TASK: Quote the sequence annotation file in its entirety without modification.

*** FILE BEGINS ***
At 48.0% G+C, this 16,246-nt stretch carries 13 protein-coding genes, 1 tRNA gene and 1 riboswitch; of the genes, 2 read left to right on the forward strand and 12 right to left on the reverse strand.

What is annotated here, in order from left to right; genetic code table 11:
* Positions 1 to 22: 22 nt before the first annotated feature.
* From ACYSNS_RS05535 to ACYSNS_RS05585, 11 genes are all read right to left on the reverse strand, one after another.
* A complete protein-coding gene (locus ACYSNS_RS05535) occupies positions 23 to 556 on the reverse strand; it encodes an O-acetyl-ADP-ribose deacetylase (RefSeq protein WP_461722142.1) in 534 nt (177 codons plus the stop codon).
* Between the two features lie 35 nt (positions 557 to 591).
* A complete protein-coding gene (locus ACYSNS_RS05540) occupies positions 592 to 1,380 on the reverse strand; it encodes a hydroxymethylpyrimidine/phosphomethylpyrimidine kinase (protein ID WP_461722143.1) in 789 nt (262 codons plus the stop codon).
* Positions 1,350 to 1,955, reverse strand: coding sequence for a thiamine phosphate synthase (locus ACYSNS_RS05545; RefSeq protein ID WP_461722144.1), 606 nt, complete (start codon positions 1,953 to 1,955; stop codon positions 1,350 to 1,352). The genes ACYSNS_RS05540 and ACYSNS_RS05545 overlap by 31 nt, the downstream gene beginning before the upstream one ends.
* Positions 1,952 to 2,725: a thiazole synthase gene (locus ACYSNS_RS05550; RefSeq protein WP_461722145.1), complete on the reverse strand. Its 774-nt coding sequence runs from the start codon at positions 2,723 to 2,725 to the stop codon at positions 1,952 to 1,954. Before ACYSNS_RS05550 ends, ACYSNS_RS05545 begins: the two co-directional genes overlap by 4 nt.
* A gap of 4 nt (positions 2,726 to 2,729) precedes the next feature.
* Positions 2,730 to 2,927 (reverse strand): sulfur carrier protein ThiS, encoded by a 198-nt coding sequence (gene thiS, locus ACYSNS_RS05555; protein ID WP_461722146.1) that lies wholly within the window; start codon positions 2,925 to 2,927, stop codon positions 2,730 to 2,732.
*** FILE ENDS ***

At 48.0% G+C, this 16,246-nt stretch carries 13 protein-coding genes, 1 tRNA gene and 1 riboswitch; of the genes, 2 read left to right on the forward strand and 12 right to left on the reverse strand.

What is annotated here, in order from left to right; genetic code table 11:
* Positions 1 to 22: 22 nt before the first annotated feature.
* From ACYSNS_RS05535 to ACYSNS_RS05585, 11 genes are all read right to left on the reverse strand, one after another.
* A complete protein-coding gene (locus ACYSNS_RS05535) occupies positions 23 to 556 on the reverse strand; it encodes an O-acetyl-ADP-ribose deacetylase (RefSeq protein WP_461722142.1) in 534 nt (177 codons plus the stop codon).
* Between the two features lie 35 nt (positions 557 to 591).
* A complete protein-coding gene (locus ACYSNS_RS05540) occupies positions 592 to 1,380 on the reverse strand; it encodes a hydroxymethylpyrimidine/phosphomethylpyrimidine kinase (protein ID WP_461722143.1) in 789 nt (262 codons plus the stop codon).
* Positions 1,350 to 1,955, reverse strand: coding sequence for a thiamine phosphate synthase (locus ACYSNS_RS05545; RefSeq protein ID WP_461722144.1), 606 nt, complete (start codon positions 1,953 to 1,955; stop codon positions 1,350 to 1,352). The genes ACYSNS_RS05540 and ACYSNS_RS05545 overlap by 31 nt, the downstream gene beginning before the upstream one ends.
* Positions 1,952 to 2,725: a thiazole synthase gene (locus ACYSNS_RS05550; RefSeq protein WP_461722145.1), complete on the reverse strand. Its 774-nt coding sequence runs from the start codon at positions 2,723 to 2,725 to the stop codon at positions 1,952 to 1,954. Before ACYSNS_RS05550 ends, ACYSNS_RS05545 begins: the two co-directional genes overlap by 4 nt.
* A gap of 4 nt (positions 2,726 to 2,729) precedes the next feature.
* Positions 2,730 to 2,927 (reverse strand): sulfur carrier protein ThiS, encoded by a 198-nt coding sequence (gene thiS, locus ACYSNS_RS05555; protein ID WP_461722146.1) that lies wholly within the window; start codon positions 2,925 to 2,927, stop codon positions 2,730 to 2,732.